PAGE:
Europeans love affordable, naked performance bikes and, for the last few years, they've loved nothing more than the Kawasaki Z750, an exercise in aggressive styling that managed to offer near-liter capacity at a near-naked 600 price. But with increasing competition from bikes like the Yamaha FZ8 and Triumph Street Triple, Kawasaki needed to do something about the too-soft suspension and other cheap-ish components. Et voila, le Kawasaki Z750R. Zut alors!
The big changes here are the addition of new, partially-adjustable USD forks and a firmer piggy-back shock, designed to address the biggest Z750 criticism: cheap, soft suspension. There's also radial brakes, which should up the posing quotient by at least 25bhp, but the pressed aluminum swingarm should actually drop some weight and add some stiffness over the old, square steel item.
Styling wise, the R gains new paint schemes, an even more aggressive front cowl/headlight unit and other little nips and tucks like smaller indicators, it's not a huge difference.
Looking at the specs, it's easy to understand why the Z750 is such a hit on a continent where people love fast bikes, but also use them for more than just play things. Appreciably cheaper than a ZX-6R, the Z750 obviously has a larger capacity, styling that doesn't make it look like a cheap alternative to a real sportsbike and an upright riding position that makes it practical for commuting. If you couldn't afford to insure a supersport 600 and saw a bike that would actually make it look like you had a faster machine than a supersport 600 while meeting all your practical needs, you'd buy it, right?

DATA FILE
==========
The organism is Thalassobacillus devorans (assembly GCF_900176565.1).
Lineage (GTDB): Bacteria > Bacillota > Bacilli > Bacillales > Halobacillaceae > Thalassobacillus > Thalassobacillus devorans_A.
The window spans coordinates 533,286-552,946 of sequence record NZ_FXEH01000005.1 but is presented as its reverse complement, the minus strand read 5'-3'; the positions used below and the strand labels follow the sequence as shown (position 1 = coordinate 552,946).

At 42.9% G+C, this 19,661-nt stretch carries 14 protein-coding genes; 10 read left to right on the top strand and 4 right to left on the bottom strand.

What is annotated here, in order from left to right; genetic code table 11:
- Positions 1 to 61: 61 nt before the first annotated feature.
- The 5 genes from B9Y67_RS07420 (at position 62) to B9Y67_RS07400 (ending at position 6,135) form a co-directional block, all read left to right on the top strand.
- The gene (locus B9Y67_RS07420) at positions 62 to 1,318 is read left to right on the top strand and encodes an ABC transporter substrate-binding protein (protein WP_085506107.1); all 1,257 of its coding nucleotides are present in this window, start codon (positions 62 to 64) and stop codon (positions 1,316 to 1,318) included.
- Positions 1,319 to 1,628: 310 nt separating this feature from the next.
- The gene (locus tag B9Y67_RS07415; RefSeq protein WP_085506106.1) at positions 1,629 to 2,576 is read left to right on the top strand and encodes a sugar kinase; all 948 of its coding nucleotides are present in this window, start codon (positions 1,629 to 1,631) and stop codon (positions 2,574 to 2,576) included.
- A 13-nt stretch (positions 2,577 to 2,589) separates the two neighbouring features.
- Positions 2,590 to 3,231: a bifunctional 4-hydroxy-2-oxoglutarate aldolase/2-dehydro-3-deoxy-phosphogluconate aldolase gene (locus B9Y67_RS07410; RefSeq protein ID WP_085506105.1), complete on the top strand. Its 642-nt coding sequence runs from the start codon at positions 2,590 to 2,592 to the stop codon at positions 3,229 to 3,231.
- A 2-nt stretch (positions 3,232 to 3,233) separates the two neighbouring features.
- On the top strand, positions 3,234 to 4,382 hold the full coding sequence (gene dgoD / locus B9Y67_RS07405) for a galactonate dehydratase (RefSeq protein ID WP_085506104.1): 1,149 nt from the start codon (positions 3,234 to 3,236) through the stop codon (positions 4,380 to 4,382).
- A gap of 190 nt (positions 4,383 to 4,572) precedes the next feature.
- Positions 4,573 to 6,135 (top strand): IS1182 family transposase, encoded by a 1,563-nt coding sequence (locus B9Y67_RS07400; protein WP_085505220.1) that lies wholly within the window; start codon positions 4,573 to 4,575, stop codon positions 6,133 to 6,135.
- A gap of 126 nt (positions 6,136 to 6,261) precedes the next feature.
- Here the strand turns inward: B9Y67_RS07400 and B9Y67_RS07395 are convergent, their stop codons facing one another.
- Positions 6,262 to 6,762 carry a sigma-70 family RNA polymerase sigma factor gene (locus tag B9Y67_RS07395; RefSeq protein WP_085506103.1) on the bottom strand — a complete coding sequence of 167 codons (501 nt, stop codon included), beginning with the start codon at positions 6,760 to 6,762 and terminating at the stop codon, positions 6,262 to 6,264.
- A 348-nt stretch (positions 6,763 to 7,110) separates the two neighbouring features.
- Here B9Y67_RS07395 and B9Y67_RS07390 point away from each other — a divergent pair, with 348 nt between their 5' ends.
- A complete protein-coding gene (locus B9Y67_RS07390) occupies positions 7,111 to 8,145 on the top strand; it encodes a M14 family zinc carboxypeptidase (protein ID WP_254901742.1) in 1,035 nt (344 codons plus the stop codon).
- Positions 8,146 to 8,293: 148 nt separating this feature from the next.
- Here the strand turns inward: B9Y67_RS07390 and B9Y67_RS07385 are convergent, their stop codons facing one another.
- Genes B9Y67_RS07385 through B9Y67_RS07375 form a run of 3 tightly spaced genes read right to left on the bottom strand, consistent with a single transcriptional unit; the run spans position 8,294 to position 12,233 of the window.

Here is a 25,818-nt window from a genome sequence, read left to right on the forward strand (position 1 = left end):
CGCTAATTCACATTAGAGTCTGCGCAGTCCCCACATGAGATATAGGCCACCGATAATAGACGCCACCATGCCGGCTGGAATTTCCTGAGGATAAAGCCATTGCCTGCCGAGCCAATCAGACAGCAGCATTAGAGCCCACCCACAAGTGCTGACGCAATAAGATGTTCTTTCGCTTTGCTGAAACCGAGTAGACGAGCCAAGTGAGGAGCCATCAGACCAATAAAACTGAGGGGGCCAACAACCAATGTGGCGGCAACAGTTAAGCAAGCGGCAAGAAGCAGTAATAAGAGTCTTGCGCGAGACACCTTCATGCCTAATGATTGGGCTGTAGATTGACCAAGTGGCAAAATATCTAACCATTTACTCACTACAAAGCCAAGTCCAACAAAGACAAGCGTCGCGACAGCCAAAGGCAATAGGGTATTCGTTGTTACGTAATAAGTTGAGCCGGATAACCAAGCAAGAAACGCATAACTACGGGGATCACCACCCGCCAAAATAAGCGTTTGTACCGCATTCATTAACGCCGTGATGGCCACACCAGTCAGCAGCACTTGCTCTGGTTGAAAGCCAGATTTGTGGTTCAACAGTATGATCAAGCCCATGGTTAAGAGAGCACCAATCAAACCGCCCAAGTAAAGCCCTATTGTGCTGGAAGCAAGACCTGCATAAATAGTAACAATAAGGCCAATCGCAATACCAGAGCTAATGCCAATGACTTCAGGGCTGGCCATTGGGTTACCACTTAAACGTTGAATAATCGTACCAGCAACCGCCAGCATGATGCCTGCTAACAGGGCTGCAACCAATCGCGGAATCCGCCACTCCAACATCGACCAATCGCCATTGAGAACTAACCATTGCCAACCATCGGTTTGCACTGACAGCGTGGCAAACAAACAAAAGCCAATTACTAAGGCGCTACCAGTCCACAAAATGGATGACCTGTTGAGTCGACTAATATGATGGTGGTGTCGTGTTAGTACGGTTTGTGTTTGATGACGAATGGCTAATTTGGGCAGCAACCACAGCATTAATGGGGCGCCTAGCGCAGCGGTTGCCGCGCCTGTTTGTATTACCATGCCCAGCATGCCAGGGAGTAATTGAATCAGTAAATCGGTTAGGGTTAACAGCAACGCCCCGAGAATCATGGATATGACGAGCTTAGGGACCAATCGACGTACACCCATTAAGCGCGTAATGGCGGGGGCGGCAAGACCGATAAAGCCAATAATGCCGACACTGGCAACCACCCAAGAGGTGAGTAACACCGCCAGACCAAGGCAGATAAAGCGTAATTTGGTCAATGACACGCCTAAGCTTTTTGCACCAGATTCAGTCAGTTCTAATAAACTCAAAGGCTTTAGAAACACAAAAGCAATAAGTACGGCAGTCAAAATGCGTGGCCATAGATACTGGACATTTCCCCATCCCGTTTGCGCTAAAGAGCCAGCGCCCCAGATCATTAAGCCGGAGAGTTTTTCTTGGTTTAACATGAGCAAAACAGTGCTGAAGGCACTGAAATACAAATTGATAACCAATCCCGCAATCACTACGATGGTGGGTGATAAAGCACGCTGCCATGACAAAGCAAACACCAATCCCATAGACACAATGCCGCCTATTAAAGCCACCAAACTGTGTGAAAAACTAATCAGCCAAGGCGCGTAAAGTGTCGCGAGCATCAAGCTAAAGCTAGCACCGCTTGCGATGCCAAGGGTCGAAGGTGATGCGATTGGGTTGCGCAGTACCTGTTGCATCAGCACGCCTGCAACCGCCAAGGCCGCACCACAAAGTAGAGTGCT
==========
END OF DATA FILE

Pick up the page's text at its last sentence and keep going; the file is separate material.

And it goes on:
Don't be too jealous, while we don't get the Z750 in the land of motorcycles-as-playthings, we do get its superior rival, the Triumph Street Triple and
, which feature a real supersports frame, real supersports suspension, real supersports engine, real supersports brakes and real supersports weight. The Z750R weighs 226kg/498lbs (wet) to the Street Triple R's 189kg/416lbs (wet). Oh, and we do get the Z750's faster, lighter brother, the